As Polar’s scattering tribe seeds Pontus Alv’s parables of no complies, wallrides and shove-its across teams based in Los Angeles, New York and elsewhere, pickups such as Chigasaki’s Shin Sanbongi show he can still bring new proselytizers into his Nordic-by-way-of-Portugal-by-way-of-the-late-80s fold. Commemorating his choice in colors for an Adidas shoe as the pandemic loomed, Shin Sanbongi deployed all the elements that propelled Polar to the zeitgeist’s forefront — see the crazy pole jam backside tailslide with arms on point, the backside smith grind pop way out, the line that starts with the ollie up to scorching backside powerslide and ends with a metal pole wallie, one for the books. He’s also got a way of fusing surf fluidity with East Coast grit material like his setup 360 flip, a pronounced point of view that sits him well alongside people like Dane Brady and Nick Boserio and Pontus Alv his own self. This part also features the perennially underrated Silas Baxter Neal and a great sideways glance from Dennis Busenitz as he heads into traffic.

5. Alexis Sablone — ‘Seize The Seconds’

December 27, 2020

Presented with a multiple choice questionnaire 18 years ago, would you have been able to accurately predict which ‘Wonderful, Horrible Life’ alum would embrace the Sikh religion, which would abandon the pro ranks for a rap career, and which would be in the SOTY running two decades hence? Alexis Sablone’s been around for a minute but her impassioned, cathartic, context-free board smashing at the start of her ‘Seize the Seconds’ section captures much of the 2020 moment. The ever-crisp flips and confident charges that follow are the release, and for sure among the most polished and best-captured stuff from her singular skating career. Ben Chadbourne and company catch all the angles, the toe poise on the smith grind dismount and barrier backside 180, the street-gap power heelflip. The left and right-footed kickflips in Florida speak for themselves, the subtext is gravy.

6. Seven Strong — ‘Untitled’

December 26, 2020


It’s been said, but the 24-hour footage party’s steady din occasionally functions to sift out and surface projects that stand apart for whatever reason — exotic locale, full-throated trend rejection, or in the case of Michael Nicholas’ ‘Untitled,’ a labor of remarkable quality and authenticity that comes fully formed, seemingly out of nowhere. The vid draws upon the best of these recent Supreme years, revolving around a tight-knit group of kids skating together in the streets and cuts and doing some seriously great tricks, without indulging in the worst, like trick-obscuring zoomage and gratuitous slow-mo smoke blowing. ‘Say My Name, Say My Name’ T-Eddy candidate Seven Strong carries the vid’s middle with five minutes of substance, including a worthy entry into the bump-to-can 360 flip canon, a doubly dangerous ollie over a chain to against-the-wall 50-50 grind, a wallie to nose bonk on a trash can, among many others. Toward the end, in the middle of a viciously wrapped pop shove-it to backside 50-50, it seems like he starts grinning even before it’s landed.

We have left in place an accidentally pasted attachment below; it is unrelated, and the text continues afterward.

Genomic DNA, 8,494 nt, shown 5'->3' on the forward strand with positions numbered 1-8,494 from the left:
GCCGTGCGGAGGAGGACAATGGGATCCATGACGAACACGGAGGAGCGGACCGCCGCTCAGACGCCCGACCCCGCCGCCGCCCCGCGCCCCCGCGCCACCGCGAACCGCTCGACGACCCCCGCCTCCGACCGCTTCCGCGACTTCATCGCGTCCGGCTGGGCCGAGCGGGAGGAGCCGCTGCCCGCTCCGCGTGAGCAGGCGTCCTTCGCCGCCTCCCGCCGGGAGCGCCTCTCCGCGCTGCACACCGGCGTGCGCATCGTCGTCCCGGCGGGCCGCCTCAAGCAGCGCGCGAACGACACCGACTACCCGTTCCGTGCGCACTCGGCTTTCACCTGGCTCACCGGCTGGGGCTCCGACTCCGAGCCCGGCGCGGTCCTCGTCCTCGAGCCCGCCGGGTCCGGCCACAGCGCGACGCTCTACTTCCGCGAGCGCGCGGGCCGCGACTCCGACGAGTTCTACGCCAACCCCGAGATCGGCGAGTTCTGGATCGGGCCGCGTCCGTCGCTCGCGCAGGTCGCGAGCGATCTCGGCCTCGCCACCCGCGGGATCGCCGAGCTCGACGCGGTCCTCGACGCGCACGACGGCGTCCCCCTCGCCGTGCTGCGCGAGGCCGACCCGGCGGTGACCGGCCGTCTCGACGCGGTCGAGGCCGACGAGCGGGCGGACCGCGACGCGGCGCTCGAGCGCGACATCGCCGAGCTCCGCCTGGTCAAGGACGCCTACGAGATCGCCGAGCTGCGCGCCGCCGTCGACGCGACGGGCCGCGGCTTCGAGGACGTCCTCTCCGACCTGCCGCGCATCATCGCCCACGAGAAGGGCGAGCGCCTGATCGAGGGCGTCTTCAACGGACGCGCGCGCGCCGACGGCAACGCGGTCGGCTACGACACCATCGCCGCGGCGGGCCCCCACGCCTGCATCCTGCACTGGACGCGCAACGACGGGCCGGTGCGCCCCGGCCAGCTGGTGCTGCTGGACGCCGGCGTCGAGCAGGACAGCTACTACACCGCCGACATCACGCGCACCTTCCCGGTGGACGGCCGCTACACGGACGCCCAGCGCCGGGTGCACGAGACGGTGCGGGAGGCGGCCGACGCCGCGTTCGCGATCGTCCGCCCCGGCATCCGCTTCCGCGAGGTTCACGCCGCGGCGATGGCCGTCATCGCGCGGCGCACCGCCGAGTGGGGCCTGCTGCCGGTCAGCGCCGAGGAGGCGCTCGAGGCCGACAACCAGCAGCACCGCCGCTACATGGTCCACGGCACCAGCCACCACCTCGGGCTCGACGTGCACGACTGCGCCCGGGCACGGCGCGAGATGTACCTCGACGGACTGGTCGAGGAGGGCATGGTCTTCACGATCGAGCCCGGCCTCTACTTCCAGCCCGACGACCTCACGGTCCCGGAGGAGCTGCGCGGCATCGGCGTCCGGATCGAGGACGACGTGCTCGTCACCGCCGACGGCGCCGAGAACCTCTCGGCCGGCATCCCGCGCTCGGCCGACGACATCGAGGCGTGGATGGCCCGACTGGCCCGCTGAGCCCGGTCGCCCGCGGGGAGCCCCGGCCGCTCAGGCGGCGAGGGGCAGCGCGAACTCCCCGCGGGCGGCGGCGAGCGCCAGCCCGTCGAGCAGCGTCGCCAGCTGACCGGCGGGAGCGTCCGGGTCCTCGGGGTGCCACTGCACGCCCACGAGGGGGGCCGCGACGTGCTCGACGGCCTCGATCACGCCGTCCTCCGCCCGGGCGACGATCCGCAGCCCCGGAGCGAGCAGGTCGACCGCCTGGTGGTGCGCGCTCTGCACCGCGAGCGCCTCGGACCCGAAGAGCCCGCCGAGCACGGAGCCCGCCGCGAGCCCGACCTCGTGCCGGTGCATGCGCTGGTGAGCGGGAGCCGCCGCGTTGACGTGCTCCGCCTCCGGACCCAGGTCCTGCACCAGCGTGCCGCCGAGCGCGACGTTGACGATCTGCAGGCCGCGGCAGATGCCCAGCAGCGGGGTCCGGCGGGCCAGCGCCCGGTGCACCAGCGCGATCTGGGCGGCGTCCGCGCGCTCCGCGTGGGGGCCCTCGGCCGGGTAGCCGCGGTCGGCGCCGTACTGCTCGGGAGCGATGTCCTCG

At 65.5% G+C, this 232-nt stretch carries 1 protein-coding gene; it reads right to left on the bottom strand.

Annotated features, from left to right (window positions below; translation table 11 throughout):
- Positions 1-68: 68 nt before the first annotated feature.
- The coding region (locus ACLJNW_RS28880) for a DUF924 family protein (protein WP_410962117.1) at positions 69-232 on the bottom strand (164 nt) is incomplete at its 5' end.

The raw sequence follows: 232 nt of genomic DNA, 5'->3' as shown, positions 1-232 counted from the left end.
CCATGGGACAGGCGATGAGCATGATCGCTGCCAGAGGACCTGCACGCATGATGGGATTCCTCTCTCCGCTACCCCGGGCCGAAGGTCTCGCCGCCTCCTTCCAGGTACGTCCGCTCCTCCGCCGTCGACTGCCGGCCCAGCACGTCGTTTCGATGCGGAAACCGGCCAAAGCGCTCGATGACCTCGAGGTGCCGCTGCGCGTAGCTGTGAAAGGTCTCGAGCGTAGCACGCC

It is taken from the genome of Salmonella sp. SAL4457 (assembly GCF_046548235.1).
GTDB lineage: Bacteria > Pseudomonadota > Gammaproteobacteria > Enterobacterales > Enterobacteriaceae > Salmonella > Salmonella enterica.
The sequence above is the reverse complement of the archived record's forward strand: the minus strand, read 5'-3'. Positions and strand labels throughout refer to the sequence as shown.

7. Tyler Dietterich — ‘Content’

December 25, 2020

Less than a minute goes by in this Philly-area rising heavy’s section in the Andrew Meyer-made ‘Content’ and it is assuredly one of the best-sounding video parts this year — the classic VX crunch of the opening backside 5-0, the slicked up glide on the backside tails, the urethane zipper down the delivery truck ramp, the harsh handrail scrape, counteracting the ‘Mushroom Jazz’ soundtrack. Tyler Dietterich skates for Theories’ new Picture Show board grouping, sweats through the knees of his pants, has a varied hat game and a nollie heelflip to rival John Shanahan’s Pulaski one for 2020’s toughest. And he seems to like making things harder on himself, with the firecracker to stair hop after backside smith grinding a split-bar rail, and fusing multiple illegal tricks for the ender here.

8. Auby Taylor — ‘Clowny’

December 24, 2020

What era archivists such as John Shanahan and Aiden Mackey have done for the ‘Photosynthesis’ period and 1996 Warped Tour, respectively, onetime gap tamer Auby Taylor pursues to a more deeply esoteric level, recreating a brief interlude in Texas’ storied vert history. There is something primal in his float and fakie ollies and method tweakers and inverts; his bulky, padded up silhouette trips some chemical synapses in the viewer’s brain, excitements long submerged in the collective subconscious, similar to the newly unearthed doppleganger for Texas’ long-dead Clown Ramp that Auby Taylor here skates for the entirety of this video. But. Is it authentic enough for Bobby Puleo, arch critic of the modern scene and noted coinesseur of backyard ramp skating?

9. Kevin Rodrigues — ‘Dancing on Thin Ice’

December 23, 2020

Is this the K-Rod experience in its purest form? The Benny Magliano-helmed Hockey production sounds all of the notes — downbeat and distorted, off-kilter wallies and slappies on aged stone, lots of black, careening slams, spots that aren’t but somehow for him are — the Polar-ready tree-root truck bonk and the sidewalk block backside tailslide are prime exhibits in favor of the old saw about seeing the world differently. This section, and last fall’s whole Hockey promo really, is a strong argument in favor of shorter, concentrated runtimes staying more potent than churning out three parts in ten months.